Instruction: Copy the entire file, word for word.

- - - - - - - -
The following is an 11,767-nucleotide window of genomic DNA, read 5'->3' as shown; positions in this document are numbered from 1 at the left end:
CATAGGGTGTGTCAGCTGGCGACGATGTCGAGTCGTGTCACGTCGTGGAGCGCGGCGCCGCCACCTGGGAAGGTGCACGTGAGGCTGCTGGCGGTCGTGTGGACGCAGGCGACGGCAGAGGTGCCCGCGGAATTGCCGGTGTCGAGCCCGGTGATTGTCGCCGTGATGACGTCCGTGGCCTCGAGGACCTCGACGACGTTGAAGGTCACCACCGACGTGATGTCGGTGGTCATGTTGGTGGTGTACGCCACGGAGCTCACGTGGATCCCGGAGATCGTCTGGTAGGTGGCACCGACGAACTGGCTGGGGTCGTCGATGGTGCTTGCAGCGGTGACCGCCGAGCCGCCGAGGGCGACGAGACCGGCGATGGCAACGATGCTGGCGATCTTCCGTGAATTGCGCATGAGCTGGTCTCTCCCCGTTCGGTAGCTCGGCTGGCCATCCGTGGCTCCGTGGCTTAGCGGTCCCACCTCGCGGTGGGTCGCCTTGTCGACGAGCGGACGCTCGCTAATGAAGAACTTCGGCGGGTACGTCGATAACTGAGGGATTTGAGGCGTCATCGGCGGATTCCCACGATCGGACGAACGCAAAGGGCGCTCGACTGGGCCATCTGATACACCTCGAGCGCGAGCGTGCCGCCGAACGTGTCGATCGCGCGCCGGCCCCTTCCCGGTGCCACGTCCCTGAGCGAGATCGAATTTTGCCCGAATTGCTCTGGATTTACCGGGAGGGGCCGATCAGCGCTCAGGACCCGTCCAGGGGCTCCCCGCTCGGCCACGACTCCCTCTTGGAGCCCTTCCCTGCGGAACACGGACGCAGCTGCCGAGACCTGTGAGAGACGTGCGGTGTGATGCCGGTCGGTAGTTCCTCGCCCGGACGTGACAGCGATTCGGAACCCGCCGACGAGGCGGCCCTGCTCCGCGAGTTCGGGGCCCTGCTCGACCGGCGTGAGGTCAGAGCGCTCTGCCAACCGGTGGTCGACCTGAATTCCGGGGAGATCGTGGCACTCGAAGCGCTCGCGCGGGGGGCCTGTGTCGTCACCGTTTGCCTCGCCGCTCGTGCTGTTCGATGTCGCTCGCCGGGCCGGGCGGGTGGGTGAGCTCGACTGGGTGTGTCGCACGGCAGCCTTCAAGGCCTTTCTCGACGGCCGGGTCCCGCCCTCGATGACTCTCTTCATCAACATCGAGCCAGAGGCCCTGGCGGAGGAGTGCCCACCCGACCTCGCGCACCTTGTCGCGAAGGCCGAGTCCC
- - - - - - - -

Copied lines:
The following is an 11,767-nucleotide window of genomic DNA, read 5'->3' as shown; positions in this document are numbered from 1 at the left end:
CATAGGGTGTGTCAGCTGGCGACGATGTCGAGTCGTGTCACGTCGTGGAGCGCGGCGCCGCCACCTGGGAAGGTGCACGTGAGGCTGCTGGCGGTCGTGTGGACGCAGGCGACGGCAGAGGTGCCCGCGGAATTGCCGGTGTCGAGCCCGGTGATTGTCGCCGTGATGACGTCCGTGGCCTCGAGGACCTCGACGACGTTGAAGGTCACCACCGACGTGATGTCGGTGGTCATGTTGGTGGTGTACGCCACGGAGCTCACGTGGATCCCGGAGATCGTCTGGTAGGTGGCACCGACGAACTGGCTGGGGTCGTCGATGGTGCTTGCAGCGGTGACCGCCGAGCCGCCGAGGGCGACGAGACCGGCGATGGCAACGATGCTGGCGATCTTCCGTGAATTGCGCATGAGCTGGTCTCTCCCCGTTCGGTAGCTCGGCTGGCCATCCGTGGCTCCGTGGCTTAGCGGTCCCACCTCGCGGTGGGTCGCCTTGTCGACGAGCGGACGCTCGCTAATGAAGAACTTCGGCGGGTACGTCGATAACTGAGGGATTTGAGGCGTCATCGGCGGATTCCCACGATCGGACGAACGCAAAGGGCGCTCGACTGGGCCATCTGATACACCTCGAGCGCGAGCGTGCCGCCGAACGTGTCGATCGCGCGCCGGCCCCTTCCCGGTGCCACGTCCCTGAGCGAGATCGAATTTTGCCCGAATTGCTCTGGATTTACCGGGAGGGGCCGATCAGCGCTCAGGACCCGTCCAGGGGCTCCCCGCTCGGCCACGACTCCCTCTTGGAGCCCTTCCCTGCGGAACACGGACGCAGCTGCCGAGACCTGTGAGAGACGTGCGGTGTGATGCCGGTCGGTAGTTCCTCGCCCGGACGTGACAGCGATTCGGAACCCGCCGACGAGGCGGCCCTGCTCCGCGAGTTCGGGGCCCTGCTCGACCGGCGTGAGGTCAGAGCGCTCTGCCAACCGGTGGTCGACCTGAATTCCGGGGAGATCGTGGCACTCGAAGCGCTCGCGCGGGGGGCCTGTGTCGTCACCGTTTGCCTCGCCGCTCGTGCTGTTCGATGTCGCTCGCCGGGCCGGGCGGGTGGGTGAGCTCGACTGGGTGTGTCGCACGGCAGCCTTCAAGGCCTTTCTCGACGGCCGGGTCCCGCCCTCGATGACTCTCTTCATCAACATCGAGCCAGAGGCCCTGGCGGAGGAGTGCCCACCCGACCTCGCGCACCTTGTCGCGAAGGCCGAGTCCC